Phoebe turns to legal team after discovering phantom faxer -, South Georgia News, Weather, Sports

Phoebe turns to legal team after discovering phantom faxer

August 19, 2004

Albany-- Phoebe Putney Hospital has filed a defamation lawsuit over the infamous "Phoebe Factoids."

But what does it take to win a defamation case?

To make it easier, think of defamation as a parent. Defamation's kids would be libel and slander. Libel and slander are similar, but there are some key differences.

Phoebe Putney Memorial Hospital claims its reputation was damaged by more than two dozen faxes, called Phoebe Factoids, sent around the community. The hospital sued the accused faxer, Charles Rehberg, claiming defamation.

    • Their lawsuit reads: "The information in the facsimiles (faxes) created and sent by Defendant is false and malicious defamation of another expressed in writing and constitutes libel."

Libel means something is expressed in print, writing and even pictures. The Phoebe Factoids include all three, and they were sent by fax.

But Phoebe Putney Hospital has to prove the information is false.

"Libel is a written statement that injures a reputation and it's got to be false." Albany Attorney Tom Langstaff is not involved in the Phoebe Factoid lawsuit, but he says if the jury decides the defendant is telling the truth, the plaintiff may not have a case. "Truth is a complete defense to any defamation action. Truth is a complete defense."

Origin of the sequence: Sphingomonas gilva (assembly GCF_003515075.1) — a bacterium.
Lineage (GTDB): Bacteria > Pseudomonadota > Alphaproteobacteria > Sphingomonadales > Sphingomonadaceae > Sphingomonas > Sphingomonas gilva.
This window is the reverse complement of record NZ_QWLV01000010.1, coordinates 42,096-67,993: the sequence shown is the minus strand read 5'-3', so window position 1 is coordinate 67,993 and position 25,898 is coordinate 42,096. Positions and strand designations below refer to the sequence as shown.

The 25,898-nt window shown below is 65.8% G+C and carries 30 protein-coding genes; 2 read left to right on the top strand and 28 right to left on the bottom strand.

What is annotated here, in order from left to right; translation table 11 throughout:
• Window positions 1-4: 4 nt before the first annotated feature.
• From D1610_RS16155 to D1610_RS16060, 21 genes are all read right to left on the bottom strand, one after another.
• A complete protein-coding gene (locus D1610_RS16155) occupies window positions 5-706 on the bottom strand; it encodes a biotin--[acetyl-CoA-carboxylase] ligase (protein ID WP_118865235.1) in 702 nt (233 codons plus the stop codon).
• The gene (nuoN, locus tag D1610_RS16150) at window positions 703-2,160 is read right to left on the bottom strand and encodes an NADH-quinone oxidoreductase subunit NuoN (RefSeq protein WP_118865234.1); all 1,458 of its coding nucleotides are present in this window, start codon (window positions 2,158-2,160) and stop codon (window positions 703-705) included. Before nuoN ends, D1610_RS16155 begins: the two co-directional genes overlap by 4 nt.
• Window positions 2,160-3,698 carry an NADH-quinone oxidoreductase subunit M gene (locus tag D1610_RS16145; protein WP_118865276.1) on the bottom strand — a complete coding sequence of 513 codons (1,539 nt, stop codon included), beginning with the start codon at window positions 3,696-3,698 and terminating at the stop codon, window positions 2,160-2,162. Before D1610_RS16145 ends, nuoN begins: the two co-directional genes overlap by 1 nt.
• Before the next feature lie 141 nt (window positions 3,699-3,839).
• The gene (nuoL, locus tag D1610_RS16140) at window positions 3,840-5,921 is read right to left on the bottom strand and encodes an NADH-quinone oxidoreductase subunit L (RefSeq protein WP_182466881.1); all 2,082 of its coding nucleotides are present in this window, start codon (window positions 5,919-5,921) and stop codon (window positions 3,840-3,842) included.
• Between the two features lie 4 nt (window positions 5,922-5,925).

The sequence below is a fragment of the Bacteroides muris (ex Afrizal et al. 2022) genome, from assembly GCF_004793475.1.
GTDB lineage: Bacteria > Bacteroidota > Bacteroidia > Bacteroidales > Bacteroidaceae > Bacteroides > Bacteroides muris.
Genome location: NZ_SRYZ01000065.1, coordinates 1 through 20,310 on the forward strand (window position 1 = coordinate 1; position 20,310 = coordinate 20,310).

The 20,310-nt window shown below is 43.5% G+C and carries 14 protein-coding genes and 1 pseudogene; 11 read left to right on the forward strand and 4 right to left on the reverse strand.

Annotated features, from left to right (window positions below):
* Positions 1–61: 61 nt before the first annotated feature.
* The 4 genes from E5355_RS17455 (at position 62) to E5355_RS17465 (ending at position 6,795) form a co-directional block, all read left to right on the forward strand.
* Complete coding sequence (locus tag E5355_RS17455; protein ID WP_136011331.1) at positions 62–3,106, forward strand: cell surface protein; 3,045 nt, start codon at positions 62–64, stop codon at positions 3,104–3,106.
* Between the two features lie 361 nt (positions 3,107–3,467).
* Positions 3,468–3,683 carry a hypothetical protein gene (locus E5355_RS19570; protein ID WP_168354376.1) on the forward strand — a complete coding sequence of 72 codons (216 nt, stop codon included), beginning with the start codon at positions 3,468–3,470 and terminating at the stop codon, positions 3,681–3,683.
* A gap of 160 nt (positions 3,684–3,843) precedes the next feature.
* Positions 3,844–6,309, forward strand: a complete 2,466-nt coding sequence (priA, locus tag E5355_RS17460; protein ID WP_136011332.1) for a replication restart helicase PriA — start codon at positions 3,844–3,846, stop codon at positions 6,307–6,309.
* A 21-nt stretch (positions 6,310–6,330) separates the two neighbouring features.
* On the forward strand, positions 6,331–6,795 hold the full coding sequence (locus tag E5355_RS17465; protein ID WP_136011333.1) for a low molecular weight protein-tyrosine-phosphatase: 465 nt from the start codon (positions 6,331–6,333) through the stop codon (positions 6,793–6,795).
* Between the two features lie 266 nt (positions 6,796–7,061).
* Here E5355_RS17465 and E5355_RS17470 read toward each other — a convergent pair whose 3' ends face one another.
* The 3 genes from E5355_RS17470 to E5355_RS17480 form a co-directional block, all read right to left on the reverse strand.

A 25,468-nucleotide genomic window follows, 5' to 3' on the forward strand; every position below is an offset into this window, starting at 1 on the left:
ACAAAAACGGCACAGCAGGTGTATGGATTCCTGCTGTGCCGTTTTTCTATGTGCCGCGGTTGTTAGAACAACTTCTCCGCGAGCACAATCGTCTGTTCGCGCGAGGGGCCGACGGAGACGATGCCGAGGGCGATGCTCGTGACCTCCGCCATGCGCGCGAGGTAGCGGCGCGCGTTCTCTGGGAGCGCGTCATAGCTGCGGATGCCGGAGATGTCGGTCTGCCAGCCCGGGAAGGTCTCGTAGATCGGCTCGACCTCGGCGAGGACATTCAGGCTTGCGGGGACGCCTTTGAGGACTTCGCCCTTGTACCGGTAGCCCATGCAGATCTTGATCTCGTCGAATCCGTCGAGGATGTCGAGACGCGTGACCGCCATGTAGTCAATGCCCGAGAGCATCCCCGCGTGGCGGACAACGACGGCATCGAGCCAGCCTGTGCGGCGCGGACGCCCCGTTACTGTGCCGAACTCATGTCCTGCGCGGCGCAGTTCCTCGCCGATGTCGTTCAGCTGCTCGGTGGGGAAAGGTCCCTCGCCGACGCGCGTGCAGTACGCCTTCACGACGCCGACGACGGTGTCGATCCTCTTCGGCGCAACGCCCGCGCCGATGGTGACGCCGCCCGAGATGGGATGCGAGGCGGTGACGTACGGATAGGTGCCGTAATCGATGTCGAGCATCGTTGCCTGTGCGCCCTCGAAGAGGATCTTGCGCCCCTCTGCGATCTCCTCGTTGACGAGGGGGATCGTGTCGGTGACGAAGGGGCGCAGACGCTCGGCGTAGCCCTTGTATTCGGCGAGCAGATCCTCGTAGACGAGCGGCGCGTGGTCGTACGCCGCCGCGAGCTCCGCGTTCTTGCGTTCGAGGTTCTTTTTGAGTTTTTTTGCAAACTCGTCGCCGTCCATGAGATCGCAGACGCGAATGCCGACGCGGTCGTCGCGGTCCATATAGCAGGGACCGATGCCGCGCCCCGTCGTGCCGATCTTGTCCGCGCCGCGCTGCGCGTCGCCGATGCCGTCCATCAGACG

Phoebe does have one up because they have the paperwork to prove the faxes were sent, but the hospital will have to prove that what's written on these papers is wrong, which is going to be a lengthy task.

Slander is verbal, and usually tougher to prove. It sometimes becomes a "he said she said" situation.

Langstaff says these sort of cases are not common in Dougherty County.

posted at 5:10PM by

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